Individual, Role, and Character
Before discussing Kant’s essay, we must first discuss the general relation of individual, role, and character: specifically, how they similarly and dissimilarly embody ideas, beliefs, and morals. Alasdair MacIntyre notes: “Both individuals and roles can, and do, like characters, embody moral beliefs, doctrines, and theories, but each does so in its own way.”  It is the difference of in the manner of embodiment that we are here concerned with in relating and distinguishing individual, role, and character.
What is mean by individual is fairly self-explanatory: by this I mean that which belongs to a given personal existent which distinguishes them from other personal existents. While this does include metaphysical components (i.e., such as Duns Scotus’ concept of haecceity for individuation) , here I am focused on the “more or less complex, more or less coherent, more or less explicit bodies of beliefs, sometimes moral belief,” which forms the background of their actions.  As well as “the chain of practical reasoning [which] is…the individual’s own,” the context of which “is that particular individual’s history of action, belief, experience, and interaction.”  The individual, correspondingly, embodies certain ideas and morals thereby giving them a mode of existence, as it were, which originates from and centers upon the self.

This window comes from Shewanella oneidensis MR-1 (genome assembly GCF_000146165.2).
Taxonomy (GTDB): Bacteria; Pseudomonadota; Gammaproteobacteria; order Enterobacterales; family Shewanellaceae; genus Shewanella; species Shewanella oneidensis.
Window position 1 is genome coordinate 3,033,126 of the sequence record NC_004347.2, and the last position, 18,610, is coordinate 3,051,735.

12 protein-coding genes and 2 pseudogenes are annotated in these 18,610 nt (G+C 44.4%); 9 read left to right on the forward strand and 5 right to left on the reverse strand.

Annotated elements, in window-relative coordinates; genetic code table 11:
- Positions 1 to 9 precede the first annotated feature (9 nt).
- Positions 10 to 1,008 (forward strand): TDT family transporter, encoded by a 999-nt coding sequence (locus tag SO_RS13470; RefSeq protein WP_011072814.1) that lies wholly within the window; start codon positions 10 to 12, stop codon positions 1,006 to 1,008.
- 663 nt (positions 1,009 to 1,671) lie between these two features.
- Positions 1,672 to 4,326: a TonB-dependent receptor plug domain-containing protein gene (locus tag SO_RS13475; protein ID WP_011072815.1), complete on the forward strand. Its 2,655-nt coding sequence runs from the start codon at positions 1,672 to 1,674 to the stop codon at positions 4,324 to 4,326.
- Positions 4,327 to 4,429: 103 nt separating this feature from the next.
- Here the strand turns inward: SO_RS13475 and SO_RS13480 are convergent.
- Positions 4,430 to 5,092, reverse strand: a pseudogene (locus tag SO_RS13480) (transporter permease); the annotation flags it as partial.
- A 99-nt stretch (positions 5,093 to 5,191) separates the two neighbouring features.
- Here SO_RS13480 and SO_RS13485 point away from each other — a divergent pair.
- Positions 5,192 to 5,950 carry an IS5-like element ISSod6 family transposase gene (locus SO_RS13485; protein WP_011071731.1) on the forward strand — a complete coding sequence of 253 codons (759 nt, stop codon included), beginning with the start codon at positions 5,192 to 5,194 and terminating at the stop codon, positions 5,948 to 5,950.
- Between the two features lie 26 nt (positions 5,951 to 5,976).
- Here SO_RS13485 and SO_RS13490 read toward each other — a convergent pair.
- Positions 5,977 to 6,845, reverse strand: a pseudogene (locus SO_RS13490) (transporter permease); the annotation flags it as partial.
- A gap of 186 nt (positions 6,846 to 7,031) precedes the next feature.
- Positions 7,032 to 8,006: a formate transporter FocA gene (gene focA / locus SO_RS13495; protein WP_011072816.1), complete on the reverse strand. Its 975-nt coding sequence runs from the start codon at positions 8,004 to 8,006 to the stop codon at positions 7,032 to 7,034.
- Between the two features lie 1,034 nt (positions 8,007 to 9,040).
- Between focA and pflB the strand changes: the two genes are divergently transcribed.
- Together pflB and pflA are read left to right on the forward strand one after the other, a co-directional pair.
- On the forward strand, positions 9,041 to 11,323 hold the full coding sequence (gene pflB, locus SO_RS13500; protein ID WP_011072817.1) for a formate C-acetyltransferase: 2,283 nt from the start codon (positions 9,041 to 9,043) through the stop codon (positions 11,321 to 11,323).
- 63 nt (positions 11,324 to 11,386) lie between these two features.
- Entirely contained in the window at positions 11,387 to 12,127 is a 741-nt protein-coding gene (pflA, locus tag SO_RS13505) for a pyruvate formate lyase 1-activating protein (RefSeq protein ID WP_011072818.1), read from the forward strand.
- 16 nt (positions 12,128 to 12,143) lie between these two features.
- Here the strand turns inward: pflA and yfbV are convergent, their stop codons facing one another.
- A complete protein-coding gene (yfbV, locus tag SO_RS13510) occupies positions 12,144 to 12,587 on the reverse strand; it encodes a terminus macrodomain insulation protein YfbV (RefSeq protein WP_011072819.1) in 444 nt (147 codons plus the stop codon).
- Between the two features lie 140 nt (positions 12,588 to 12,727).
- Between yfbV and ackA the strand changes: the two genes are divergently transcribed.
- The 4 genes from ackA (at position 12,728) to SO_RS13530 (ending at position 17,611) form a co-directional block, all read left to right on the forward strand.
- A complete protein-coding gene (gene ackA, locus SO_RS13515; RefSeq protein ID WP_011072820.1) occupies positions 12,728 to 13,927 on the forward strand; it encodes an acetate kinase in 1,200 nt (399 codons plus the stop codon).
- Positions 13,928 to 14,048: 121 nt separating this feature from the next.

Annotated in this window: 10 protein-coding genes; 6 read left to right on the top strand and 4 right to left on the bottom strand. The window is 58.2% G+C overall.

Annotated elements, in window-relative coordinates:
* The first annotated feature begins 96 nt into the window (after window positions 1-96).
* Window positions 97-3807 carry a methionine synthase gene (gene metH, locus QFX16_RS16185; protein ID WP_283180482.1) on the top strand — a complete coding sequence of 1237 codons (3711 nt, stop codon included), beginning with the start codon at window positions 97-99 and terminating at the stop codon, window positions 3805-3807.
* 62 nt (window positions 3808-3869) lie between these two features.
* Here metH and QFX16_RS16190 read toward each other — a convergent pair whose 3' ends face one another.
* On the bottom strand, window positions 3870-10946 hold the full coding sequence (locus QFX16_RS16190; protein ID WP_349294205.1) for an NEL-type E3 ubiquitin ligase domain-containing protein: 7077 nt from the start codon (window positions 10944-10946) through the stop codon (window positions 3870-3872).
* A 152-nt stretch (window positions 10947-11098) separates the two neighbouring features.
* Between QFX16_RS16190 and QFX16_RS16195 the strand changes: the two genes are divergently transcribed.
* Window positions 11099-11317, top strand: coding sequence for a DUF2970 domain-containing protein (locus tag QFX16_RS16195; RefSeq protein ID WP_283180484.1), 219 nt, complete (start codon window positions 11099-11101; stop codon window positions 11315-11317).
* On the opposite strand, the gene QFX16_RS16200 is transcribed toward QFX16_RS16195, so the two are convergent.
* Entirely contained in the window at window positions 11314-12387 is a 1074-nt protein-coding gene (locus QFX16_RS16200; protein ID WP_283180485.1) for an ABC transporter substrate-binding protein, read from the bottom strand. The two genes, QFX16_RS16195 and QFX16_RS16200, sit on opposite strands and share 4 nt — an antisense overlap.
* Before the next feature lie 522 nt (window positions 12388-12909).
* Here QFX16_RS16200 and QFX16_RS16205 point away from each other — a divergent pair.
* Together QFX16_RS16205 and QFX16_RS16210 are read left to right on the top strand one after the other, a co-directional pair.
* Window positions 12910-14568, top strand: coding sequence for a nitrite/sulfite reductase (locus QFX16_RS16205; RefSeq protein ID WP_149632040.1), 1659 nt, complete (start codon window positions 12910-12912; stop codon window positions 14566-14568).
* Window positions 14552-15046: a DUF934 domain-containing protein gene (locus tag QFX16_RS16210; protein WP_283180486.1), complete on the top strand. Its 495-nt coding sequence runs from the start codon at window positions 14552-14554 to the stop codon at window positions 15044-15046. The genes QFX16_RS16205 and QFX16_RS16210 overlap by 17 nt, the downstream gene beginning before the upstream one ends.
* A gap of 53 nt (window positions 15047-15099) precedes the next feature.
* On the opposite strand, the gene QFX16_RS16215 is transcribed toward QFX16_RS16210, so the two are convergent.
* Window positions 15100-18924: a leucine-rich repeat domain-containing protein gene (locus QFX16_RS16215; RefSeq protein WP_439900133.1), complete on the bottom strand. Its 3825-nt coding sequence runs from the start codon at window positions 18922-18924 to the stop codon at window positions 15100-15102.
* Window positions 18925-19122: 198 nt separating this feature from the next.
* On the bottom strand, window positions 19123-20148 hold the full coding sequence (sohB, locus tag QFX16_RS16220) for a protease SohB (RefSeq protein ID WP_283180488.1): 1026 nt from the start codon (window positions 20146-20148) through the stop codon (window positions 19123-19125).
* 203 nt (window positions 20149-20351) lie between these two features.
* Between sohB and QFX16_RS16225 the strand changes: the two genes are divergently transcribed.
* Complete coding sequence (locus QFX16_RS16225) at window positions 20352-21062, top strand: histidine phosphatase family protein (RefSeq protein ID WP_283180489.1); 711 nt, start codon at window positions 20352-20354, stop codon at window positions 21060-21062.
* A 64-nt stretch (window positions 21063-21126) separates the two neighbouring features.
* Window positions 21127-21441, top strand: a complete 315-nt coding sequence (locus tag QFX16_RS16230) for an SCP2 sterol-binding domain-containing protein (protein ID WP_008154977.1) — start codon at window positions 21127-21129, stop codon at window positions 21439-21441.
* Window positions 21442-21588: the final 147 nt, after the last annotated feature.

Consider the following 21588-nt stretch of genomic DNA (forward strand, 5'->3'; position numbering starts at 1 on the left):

Roles similarly assume and embody ideas, beliefs, and morals. What is different about roles from individuals is the locus of the ideas, beliefs, and morals being embodied: they center upon the role itself as ideal and instantiated rather than the individual. The embodiment of ideas and morals with regard role has its origins external to the individual, namely, in the role itself. Role is necessarily societal since it performs a particular function towards a particular end; the individual is also necessarily social in the same way. The difference lies in the origin and primacy of place of the assumed ideas and morals. That these are capable of distinction and difference is evident from experience. MacIntyre gives the example of the Catholic priest: “by virtue of his role officiates at the mass, performs other rites and ceremonies and takes part in a variety of activities which embody or presuppose, implicitly or explicitly, the beliefs of Catholic Christianity. Yet a particular ordained individual who does all these things may have lost his faith and his own beliefs may be quite other than and at variance with those expressed in the actions presented by his role. [In this way,] the belief that he has in his mind and heart are one thing; the beliefs that his role expressed and presupposes are quite another.”